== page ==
for 1926 Huskers in Seattle
NU marches 77 yards to threshold of victory
only to be turned back on games final play
By J. Hudson, June 1, 2010
It was midway through the fourth quarter, and Nebraska trailed by four. Standing between the Cornhuskers and the goal were a tough band of Washington Huskies and a daunting 80 yards of muddy Seattle turf.
What followed was a last-chance drive of epic resolve and drama: Twenty-four plays. Five do-or-die fourth downs. And, sadly, 77 yards, not 80. NU halfback Ed "Blue" Howell was stuffed at the line on fourth-and-goal from the three as time expired, and Washington escaped with a 10-6 win.
A drive that might have gone down as one of the greatest in Nebraska lore instead was relegated to the list of almosts and what-ifs.
All the scoring in the Thanksgiving Day contest came in the first half. Washington struck first with a 72-yard drive late in the first quarter. More than half the yardage came on a pair of aerials: 25 yards from Louis Tesreau to William Charleston, and 22 yards on third-and-nine for the touchdown, Tesreau to George Guttormsen. Bob Shaw kicked the extra point.
In the second quarter, Bob Stephens returned a punt 19 yards to set up NU at the UW 48. Passes from Stephens to Arnold Oehlrich for 15 and 9 yards were the biggest gainers as Nebraska moved to the 21. From there, Howell was the hammer: The Omaha sophomore carried on seven consecutive plays, with the final blast covering four yards for the TD. Stephens missed the extra point. NU was on the board but trailing, 7-6.
After the ensuing kickoff, Washington used back-to-back 16-yard runs and a 15-yard piling penalty to swiftly advance from its own 36 to the NU 13. A few plays later, with the ball at the eight, UW's Gene Cook entered the game to try a field goal but drew a 15-yard penalty for talking to a teammate (see notes below). Unshaken, he split the uprights from the 30, and Washington held a 10-6 halftime lead.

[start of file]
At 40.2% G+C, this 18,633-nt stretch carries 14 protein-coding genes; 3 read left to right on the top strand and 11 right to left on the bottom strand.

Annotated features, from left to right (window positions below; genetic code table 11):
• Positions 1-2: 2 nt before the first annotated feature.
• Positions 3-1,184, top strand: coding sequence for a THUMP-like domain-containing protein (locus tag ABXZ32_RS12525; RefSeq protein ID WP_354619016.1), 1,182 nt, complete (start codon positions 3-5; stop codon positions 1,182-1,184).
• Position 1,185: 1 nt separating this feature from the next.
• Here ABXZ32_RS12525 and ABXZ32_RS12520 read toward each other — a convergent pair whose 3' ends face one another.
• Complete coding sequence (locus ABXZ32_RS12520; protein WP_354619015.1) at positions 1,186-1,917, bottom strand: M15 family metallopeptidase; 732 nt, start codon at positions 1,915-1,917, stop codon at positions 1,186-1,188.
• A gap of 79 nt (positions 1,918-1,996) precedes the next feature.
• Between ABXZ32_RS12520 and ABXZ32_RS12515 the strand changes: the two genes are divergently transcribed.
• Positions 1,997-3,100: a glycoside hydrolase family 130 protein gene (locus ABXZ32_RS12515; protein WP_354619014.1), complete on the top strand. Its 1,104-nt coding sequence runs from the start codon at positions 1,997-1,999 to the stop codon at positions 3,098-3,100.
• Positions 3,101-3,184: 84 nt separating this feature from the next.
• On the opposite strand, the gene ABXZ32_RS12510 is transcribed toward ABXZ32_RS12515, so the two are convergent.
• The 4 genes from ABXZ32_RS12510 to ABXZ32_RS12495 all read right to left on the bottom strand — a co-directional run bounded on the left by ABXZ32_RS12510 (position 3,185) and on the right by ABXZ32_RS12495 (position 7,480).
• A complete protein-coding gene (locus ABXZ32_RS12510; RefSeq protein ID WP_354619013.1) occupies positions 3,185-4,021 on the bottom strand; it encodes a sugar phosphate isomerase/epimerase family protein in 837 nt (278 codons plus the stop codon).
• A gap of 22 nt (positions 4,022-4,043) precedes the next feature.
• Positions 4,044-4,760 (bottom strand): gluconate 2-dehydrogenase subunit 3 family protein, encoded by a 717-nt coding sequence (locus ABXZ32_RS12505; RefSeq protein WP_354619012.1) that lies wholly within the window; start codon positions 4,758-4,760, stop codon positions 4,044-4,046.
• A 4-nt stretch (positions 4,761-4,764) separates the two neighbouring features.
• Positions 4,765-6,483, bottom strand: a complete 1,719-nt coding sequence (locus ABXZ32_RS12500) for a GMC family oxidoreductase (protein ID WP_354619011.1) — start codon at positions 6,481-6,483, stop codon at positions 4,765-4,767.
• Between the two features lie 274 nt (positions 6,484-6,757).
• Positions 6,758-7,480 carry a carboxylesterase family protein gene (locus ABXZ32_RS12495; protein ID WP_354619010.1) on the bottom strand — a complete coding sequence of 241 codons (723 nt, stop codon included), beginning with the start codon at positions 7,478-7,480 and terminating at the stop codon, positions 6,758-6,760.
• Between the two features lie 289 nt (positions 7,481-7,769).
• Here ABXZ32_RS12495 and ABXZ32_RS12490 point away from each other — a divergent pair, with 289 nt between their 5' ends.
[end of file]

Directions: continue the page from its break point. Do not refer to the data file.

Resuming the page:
A scoreless third quarter set the stage for the climactic fourth, which consisted of one possession by each team. First, Washington drove from its own 33 to the Nebraska 30, but Shaw's field-goal try failed.
Taking over at its own 20, Nebraska found itself in trouble after just three plays: It was fourth-and-one at the NU 29. Howell plowed for two yards, and the Huskers were still alive.
There were several more moments of truth. On third-and-three at the NU 38, Howell ran for seven. On fourth-and-one at the UW 47, quarterback Willard Bill Bronson ran for two. On fourth-and-one at the UW 35, Bronson again ran for two. On fourth-and-four at the UW 28, Bronson passed to Glenn Presnell for six yards.
After Howell connected with halfback Frank Mielenz on a 13-yard pass for a first down on the Washington seven, the Cornhuskers seemed destined for victory. But three Nebraska runs netted just four yards, and then it all boiled down to that final play. Howell was sent into the left side of the Washington line, but the Huskies turned him back cold. The final gun sounded, and the Huskers faced a glum train ride home.
NOTES: The field was described as "slimy" by the Lincoln Star and "slightly coated with mud" and "slippery but firm" by the Associated Press
NU opened the game by driving 50 yards to the UW 20, but Stephens field-goal try from the 30 was wide. A promising second-quarter NU drive ended with a Presnell fumble inside UW's 30
Several times in the final minutes, NU coach Ernest Bearg substituted players, a tactic that stopped the clock while the sub reported to the umpire. The sub was forbidden to communicate with anyone else until the ensuing snap, a rule intended to prevent coaches from sending in plays.
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